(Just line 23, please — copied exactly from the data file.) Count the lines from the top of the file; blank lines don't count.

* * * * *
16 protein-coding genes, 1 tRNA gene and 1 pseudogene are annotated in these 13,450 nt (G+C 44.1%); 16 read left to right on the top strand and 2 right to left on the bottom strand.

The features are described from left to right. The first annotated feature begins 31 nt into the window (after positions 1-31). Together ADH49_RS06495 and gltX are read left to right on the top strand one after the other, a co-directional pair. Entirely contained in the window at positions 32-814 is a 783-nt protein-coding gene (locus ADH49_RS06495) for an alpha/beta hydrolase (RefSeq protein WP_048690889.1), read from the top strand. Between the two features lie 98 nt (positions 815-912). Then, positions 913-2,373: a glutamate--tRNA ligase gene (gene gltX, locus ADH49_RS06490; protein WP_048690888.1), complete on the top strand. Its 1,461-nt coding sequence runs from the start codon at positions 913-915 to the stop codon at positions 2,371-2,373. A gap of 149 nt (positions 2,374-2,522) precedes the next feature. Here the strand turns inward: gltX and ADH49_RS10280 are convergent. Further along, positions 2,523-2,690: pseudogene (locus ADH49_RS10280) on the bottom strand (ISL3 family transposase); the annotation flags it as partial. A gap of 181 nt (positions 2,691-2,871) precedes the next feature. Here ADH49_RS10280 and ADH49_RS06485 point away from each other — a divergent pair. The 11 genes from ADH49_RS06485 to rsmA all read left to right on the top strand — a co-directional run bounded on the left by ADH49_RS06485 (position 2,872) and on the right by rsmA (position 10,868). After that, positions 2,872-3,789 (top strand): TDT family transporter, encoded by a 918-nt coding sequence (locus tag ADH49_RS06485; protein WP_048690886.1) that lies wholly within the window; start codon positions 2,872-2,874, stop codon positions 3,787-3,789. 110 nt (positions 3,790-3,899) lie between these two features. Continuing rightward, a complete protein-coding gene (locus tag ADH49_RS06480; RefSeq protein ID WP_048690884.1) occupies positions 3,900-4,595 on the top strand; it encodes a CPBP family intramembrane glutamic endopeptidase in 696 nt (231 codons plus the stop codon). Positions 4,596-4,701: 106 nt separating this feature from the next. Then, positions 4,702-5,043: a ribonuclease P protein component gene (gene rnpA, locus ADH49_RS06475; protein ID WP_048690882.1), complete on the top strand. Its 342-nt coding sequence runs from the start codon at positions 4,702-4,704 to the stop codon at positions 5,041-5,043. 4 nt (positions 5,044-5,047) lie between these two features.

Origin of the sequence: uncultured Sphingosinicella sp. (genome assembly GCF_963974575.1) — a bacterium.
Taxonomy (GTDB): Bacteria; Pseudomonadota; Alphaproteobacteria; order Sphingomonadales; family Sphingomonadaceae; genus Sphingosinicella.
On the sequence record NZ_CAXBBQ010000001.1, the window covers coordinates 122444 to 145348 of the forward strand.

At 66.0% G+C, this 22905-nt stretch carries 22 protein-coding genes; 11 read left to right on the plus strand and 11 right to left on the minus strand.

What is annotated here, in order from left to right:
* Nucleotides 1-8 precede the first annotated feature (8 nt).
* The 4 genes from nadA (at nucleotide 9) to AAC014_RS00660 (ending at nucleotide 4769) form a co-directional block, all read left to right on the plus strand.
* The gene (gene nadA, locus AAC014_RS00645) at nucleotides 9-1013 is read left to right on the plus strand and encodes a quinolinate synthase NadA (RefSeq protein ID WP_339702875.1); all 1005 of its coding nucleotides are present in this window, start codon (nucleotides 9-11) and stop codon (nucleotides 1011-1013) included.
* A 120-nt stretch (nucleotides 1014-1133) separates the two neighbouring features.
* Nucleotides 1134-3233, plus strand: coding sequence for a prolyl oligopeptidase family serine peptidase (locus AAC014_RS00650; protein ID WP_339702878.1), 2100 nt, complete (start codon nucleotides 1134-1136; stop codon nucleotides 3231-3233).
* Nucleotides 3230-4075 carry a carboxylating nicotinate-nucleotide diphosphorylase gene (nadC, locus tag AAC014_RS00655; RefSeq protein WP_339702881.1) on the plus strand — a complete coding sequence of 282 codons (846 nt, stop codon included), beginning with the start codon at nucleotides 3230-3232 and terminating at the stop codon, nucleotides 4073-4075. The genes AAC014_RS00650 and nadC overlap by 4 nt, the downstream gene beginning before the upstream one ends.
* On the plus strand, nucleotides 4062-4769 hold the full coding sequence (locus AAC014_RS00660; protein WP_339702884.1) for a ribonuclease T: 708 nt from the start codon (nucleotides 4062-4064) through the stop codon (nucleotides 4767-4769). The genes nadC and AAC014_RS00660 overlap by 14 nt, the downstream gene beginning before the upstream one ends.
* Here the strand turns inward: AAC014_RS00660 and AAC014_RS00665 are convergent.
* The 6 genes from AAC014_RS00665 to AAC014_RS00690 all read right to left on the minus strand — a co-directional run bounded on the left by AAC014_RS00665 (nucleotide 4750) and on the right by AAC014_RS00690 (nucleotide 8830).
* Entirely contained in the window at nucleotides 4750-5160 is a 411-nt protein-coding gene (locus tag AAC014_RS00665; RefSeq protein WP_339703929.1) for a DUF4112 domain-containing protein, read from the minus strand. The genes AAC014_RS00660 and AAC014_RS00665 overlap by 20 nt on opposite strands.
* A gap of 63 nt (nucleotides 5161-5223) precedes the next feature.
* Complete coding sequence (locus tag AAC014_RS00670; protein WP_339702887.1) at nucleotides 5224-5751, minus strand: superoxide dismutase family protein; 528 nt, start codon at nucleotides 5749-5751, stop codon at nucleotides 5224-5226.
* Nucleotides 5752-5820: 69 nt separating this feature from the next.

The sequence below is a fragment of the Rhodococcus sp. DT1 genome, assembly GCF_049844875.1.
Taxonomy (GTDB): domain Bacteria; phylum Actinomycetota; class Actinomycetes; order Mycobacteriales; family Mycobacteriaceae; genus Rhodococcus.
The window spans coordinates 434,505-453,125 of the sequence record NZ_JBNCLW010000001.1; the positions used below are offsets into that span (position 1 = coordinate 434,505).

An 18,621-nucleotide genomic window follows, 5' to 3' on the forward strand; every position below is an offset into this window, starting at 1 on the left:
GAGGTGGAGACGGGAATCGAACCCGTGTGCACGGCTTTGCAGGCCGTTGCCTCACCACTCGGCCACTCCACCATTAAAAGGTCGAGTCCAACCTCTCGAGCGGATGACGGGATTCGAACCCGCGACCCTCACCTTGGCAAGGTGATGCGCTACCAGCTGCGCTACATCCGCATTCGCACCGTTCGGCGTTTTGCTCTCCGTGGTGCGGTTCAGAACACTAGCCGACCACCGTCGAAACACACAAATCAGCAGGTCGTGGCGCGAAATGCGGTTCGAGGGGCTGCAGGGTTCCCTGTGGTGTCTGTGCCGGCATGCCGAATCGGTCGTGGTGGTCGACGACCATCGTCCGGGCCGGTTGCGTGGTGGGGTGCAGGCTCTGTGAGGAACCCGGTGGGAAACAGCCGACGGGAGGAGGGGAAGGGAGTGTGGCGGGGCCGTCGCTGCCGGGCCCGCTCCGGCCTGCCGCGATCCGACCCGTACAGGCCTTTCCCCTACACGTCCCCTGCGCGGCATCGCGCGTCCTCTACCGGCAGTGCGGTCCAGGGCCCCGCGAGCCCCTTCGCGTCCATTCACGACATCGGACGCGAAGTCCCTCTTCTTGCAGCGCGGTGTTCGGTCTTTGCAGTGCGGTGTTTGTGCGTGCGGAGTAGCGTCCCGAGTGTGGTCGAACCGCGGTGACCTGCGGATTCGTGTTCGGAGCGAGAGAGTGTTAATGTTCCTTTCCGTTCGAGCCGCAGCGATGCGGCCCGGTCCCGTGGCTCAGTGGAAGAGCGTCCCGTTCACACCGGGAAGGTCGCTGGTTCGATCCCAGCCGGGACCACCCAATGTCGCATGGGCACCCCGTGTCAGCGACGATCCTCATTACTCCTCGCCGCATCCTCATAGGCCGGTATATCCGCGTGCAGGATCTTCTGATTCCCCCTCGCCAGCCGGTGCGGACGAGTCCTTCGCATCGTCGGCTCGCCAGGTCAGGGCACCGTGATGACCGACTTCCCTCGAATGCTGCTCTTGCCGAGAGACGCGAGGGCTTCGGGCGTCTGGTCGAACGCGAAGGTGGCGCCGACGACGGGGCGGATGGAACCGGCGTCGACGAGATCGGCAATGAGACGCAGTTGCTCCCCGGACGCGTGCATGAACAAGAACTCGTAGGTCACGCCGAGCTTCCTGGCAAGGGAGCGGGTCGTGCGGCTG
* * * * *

The window spans coordinates 434,505-453,125 of the sequence record NZ_JBNCLW010000001.1; the positions used below are offsets into that span (position 1 = coordinate 434,505).